But the key element is surprise. The ideal cyber attack would involve the enemy waking up one morning with vital service missing–electrical outages, disruption in communications, corrupted financial data. This could be used alone, or to set the stage for other types of military attacks.

This brings us to the positive aspect of the current news. America, having been actually hit by terrorists in 9/11, has learned not to ignore threats from terrorists. So, we may well benefit from having terrorists call for cyberwar, because this ensures that the threat will receive more attention, and as a result, important systems may be better protected than they would have been otherwise. Indeed, this month’s proclaimed threat may be a blessing in disguise, reducing the possibility of a very nasty surprise in the future.

What’s going on in India, the world’s biggest democracy?

November 29th, 2006

It’s reassuring to know that the second most populous nation in the world is a democracy. (Although the largest is not.)

But laboring in the area of human rights, problems tend to come to my attention. And what comes with unfailing regularity is news of religious violence and persecution in India. This often takes the form of Hindu extremists attacking Christians and other religious minorities, and India is regularly included in reports from sources such as Voice of the Martyrs. In fact, the U.S. government listed India as a Country of Particular Concern regarding religious freedom during 2002-2004.

The latest report from the U.S. Commission on International Religious Freedom mentions improvements by the new government since elections shifted the political landscape in 2004, but finally admits that attacks still occur continually, especially in areas controlled by the Bharatiya Janata Party.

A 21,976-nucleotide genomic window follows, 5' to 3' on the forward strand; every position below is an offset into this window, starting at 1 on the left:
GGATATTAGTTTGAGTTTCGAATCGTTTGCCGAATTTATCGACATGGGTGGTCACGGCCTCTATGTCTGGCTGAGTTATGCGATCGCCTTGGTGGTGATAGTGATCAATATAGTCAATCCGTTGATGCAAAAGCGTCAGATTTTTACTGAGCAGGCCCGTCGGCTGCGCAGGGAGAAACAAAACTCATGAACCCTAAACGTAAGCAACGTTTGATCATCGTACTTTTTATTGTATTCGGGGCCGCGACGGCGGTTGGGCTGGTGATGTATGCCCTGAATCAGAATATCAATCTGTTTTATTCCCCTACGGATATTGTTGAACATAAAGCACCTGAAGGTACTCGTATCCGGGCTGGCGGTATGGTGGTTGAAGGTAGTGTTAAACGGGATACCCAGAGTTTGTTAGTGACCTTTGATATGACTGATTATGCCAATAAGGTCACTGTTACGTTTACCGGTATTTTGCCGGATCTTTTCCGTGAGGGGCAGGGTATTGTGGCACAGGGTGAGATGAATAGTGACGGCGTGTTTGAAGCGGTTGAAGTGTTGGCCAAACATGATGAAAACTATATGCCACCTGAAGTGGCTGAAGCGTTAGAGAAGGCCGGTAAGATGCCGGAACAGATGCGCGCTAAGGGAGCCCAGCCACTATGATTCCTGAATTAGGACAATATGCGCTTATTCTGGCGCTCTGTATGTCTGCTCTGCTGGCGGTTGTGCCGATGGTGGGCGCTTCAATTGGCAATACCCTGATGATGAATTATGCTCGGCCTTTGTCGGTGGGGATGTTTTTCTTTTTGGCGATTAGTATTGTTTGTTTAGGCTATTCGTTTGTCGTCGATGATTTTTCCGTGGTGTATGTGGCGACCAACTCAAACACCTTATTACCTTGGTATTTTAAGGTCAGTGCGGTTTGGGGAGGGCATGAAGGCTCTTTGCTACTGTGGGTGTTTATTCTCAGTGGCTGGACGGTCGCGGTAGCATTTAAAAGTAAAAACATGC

It seems that Indian authorities and police are not taking sufficient actions to stop the attacks, and in fact, sometimes police harass the victims.

(Of course, not all the news is bad. I’ve also noticed that India has officially recognized Falun Gong, the heavily persecuted religious/meditation group originating from China, and the group seems to be doing fairly well there. That is a positive development to contrast with the other points.)

This situation had set the background for me when a new report crossed my desk. This time it was from a Tibetan pro-democracy group. Tibetan activist Tenzin Tsundue was forbidden by Indian authorities from leaving Dharamshala, the home of the Tibetan government-in-exile, until after Chinese leader Hu Jintao’s visit to India is over. The purpose was to prevent him from leading effective demonstrations against the Communist leader.

This represents a preemptive crackdown by the world’s largest democracy as it is visited by the leader of the largest totalitarian state.

Despite this, it appears that India had quite a lively protest during Hu’s visit, with hundreds of peaceful demonstrators calling attention to the repression in their homeland. Unfortunately, at one point a student decided to set himself on fire in protest–he was saved, but the desperation of his act highlights the extreme suffering of Tibetans in a largely indifferent world.

Due to the size and success of the protests, activists actually gave an ironic thank-you to Indian and Chinese authorities for trying to silence the well-known activist Tsundue, because “they have now created hundreds more Tsundues.”

India’s democracy is a major asset in a world that is still divided between freedom and tyranny, and protecting human rights and freedoms there is crucial. If you would like to encourage India’s government to take action and improve in these areas, I will include a link for official contact information.

http://goidirectory.nic.in/

Launching a library

November 28th, 2006

I’m happy to announce ReadThese.com, a new site where I will be personally selecting and introducing books for free online reading–literature that I consider to be of very high quality, and well worth reading. These are books that have given important insights, told great stories, or otherwise offered much to the reader.

My personal introduction to each book will explain the valuable qualities and contributions I see in the work.